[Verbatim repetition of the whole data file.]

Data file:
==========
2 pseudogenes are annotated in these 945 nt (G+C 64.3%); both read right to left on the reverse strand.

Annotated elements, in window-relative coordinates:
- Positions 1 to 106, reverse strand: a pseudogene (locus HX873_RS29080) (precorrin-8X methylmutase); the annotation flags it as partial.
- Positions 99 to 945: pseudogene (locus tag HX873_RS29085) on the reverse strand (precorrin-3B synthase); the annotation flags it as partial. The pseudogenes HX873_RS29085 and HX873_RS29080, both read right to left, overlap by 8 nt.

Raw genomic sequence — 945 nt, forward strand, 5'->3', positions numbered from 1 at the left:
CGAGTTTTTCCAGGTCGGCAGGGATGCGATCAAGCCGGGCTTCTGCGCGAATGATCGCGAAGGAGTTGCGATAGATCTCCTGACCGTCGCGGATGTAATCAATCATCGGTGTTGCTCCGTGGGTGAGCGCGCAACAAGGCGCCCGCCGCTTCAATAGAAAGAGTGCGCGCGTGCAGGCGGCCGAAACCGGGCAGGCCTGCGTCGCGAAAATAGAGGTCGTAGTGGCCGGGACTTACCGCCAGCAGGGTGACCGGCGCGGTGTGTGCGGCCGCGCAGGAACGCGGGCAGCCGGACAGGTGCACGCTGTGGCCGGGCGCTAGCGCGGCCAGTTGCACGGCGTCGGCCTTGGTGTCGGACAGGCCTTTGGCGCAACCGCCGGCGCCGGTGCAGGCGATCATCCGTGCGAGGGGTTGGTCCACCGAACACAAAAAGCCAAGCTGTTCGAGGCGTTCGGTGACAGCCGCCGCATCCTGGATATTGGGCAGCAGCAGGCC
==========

2 pseudogenes are annotated in these 945 nt (G+C 64.3%); both read right to left on the reverse strand.

Annotated elements, in window-relative coordinates:
- Positions 1 to 106, reverse strand: a pseudogene (locus HX873_RS29080) (precorrin-8X methylmutase); the annotation flags it as partial.
- Positions 99 to 945: pseudogene (locus tag HX873_RS29085) on the reverse strand (precorrin-3B synthase); the annotation flags it as partial. The pseudogenes HX873_RS29085 and HX873_RS29080, both read right to left, overlap by 8 nt.

Raw genomic sequence — 945 nt, forward strand, 5'->3', positions numbered from 1 at the left:
CGAGTTTTTCCAGGTCGGCAGGGATGCGATCAAGCCGGGCTTCTGCGCGAATGATCGCGAAGGAGTTGCGATAGATCTCCTGACCGTCGCGGATGTAATCAATCATCGGTGTTGCTCCGTGGGTGAGCGCGCAACAAGGCGCCCGCCGCTTCAATAGAAAGAGTGCGCGCGTGCAGGCGGCCGAAACCGGGCAGGCCTGCGTCGCGAAAATAGAGGTCGTAGTGGCCGGGACTTACCGCCAGCAGGGTGACCGGCGCGGTGTGTGCGGCCGCGCAGGAACGCGGGCAGCCGGACAGGTGCACGCTGTGGCCGGGCGCTAGCGCGGCCAGTTGCACGGCGTCGGCCTTGGTGTCGGACAGGCCTTTGGCGCAACCGCCGGCGCCGGTGCAGGCGATCATCCGTGCGAGGGGTTGGTCCACCGAACACAAAAAGCCAAGCTGTTCGAGGCGTTCGGTGACAGCCGCCGCATCCTGGATATTGGGCAGCAGCAGGCC